Albert Loh: UNF economics professor creates new survey to track local economy
The Jacksonville Economic Monitoring Survey, or JEMS, collects data on 12 business measures, including production, new orders and inventory.
| 12:00 a.m. April 11, 2023
Jacksonville area manufacturing companies are seeing weakening conditions in their businesses, an indication of an economic slowdown.
However, despite current conditions, those companies are optimistic about the direction of the economy over the next 12 months.
That’s the latest conclusion from a new monthly survey of manufacturers compiled by the University of North Florida’s Local Economic Indicators Project, or LEIP.
The survey is called the Jacksonville Economic Monitoring Survey, or JEMS.
Albert Loh, UNF professor of economics and director of LEIP, said the monthly survey of manufacturers will give Northeast Florida businesses an indication of the overall state of the local economy.
“I think over time people will find this is specific to the Jacksonville area and relevant to their market,” he said.
UNF economist Paul Mason launched LEIP in 2002 to provide unique indicators of the Jacksonville economy.
Mason retired from UNF in 2016 to become dean of the School of Business at McMurry University in Abilene, Texas, and Loh succeeded him as director of LEIP.
State officials provide monthly data on the Jacksonville labor market but there are few other timely indicators of the local economy.
LEIP filled in with indicators including a consumer price index that measured inflation in the Jacksonville area.
JEMS is a new monthly survey of Jacksonville area manufacturers that collects data on 12 business measures including production, output price, new orders and inventory.
Loh started the survey in February, sending out emails to representatives of several dozen Jacksonville area manufacturing companies.
A majority of the businesses did not respond, he said.
“There is generally a limitation at this point because we just started. Not a lot of people know about it,” he said.
Loh is hoping over time to contact a broader list of businesses.
“I’m trying to get some of the more prominent businesses in the manufacturing sector,” he said.
He also wants a broad range of industry sectors and to generate sector-specific data on the economic outlook.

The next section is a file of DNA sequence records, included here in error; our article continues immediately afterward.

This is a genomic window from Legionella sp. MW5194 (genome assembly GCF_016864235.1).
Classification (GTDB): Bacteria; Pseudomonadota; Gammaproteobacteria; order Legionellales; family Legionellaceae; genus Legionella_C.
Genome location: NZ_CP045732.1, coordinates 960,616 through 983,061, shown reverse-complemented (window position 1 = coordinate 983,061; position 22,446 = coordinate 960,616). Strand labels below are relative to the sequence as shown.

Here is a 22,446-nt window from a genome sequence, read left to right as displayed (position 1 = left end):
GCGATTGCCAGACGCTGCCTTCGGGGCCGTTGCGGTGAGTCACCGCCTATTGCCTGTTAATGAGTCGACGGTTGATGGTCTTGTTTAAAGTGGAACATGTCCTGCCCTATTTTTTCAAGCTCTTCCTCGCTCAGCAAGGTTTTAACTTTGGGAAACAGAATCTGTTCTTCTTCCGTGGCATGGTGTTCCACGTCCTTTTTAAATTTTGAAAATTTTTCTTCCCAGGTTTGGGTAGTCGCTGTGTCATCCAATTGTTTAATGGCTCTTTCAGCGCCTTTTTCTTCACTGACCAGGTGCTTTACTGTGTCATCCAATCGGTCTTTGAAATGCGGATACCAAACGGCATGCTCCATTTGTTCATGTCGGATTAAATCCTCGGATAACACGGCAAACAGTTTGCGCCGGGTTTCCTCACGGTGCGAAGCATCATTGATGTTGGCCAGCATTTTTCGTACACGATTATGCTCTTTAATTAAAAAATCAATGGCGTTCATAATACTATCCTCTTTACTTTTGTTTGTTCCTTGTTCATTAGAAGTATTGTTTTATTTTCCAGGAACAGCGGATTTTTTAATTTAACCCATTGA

‘The market is weakening’
Although the initial survey was based on a limited number of responses, Loh said the data tracked national indexes on manufacturing activity.
“It seems to be consistent with what the numbers at the national level reflect,” he said.
“The big message is they seem to feel the market is weakening.”
The March survey showed six of the 12 indicators are contracting, four are expanding and two were unchanged, so the overall index suggests a contracting economy in Northeast Florida.
Although the March survey indicates a contraction, Loh said optimism in the business activity outlook implies local manufacturers are content to “ride out any wind and waves in the short term.”
As the JEMS index is launched, LEIP is also working to relaunch its original indexes for CPI and leading indicators for the Northeast Florida economy.
The CPI is generated by economics students who collect price data from area businesses, based on a basket of goods for a typical household. But it has run into snags because the current basket does not necessarily reflect what consumers are buying these days, Loh said.
He is hoping a new basket will be ready later this year to begin generating the monthly inflation index again.
Loh is also considering a new index of leading indicators because some of the original indicators used are no longer available.
For example, one of the indicators was a help-wanted index that was typically generated from job listings in the classified section of a newspaper. However, most businesses now use online sites to post job openings.
Loh is confident that LEIP will soon work out the kinks and provide Jacksonville area businesses with useful monthly information.
“My plan is to provide a monthly update on the direction of the economy,” he said.